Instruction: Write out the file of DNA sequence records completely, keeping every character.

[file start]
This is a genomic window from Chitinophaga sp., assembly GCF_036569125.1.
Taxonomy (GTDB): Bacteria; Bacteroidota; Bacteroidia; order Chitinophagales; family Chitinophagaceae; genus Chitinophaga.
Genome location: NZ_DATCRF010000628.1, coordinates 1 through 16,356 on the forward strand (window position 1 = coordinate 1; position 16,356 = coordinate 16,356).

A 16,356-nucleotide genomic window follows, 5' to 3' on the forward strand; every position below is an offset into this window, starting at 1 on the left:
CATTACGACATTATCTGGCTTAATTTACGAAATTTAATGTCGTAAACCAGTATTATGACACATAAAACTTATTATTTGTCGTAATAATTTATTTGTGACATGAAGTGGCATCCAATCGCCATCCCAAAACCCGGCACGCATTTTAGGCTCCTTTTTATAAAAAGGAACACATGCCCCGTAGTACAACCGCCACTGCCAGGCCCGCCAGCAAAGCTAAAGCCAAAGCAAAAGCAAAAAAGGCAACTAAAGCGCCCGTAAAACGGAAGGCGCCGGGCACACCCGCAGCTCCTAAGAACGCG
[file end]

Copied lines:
This is a genomic window from Chitinophaga sp., assembly GCF_036569125.1.
Taxonomy (GTDB): Bacteria; Bacteroidota; Bacteroidia; order Chitinophagales; family Chitinophagaceae; genus Chitinophaga.
Genome location: NZ_DATCRF010000628.1, coordinates 1 through 16,356 on the forward strand (window position 1 = coordinate 1; position 16,356 = coordinate 16,356).

A 16,356-nucleotide genomic window follows, 5' to 3' on the forward strand; every position below is an offset into this window, starting at 1 on the left:
CATTACGACATTATCTGGCTTAATTTACGAAATTTAATGTCGTAAACCAGTATTATGACACATAAAACTTATTATTTGTCGTAATAATTTATTTGTGACATGAAGTGGCATCCAATCGCCATCCCAAAACCCGGCACGCATTTTAGGCTCCTTTTTATAAAAAGGAACACATGCCCCGTAGTACAACCGCCACTGCCAGGCCCGCCAGCAAAGCTAAAGCCAAAGCAAAAGCAAAAAAGGCAACTAAAGCGCCCGTAAAACGGAAGGCGCCGGGCACACCCGCAGCTCCTAAGAACGCG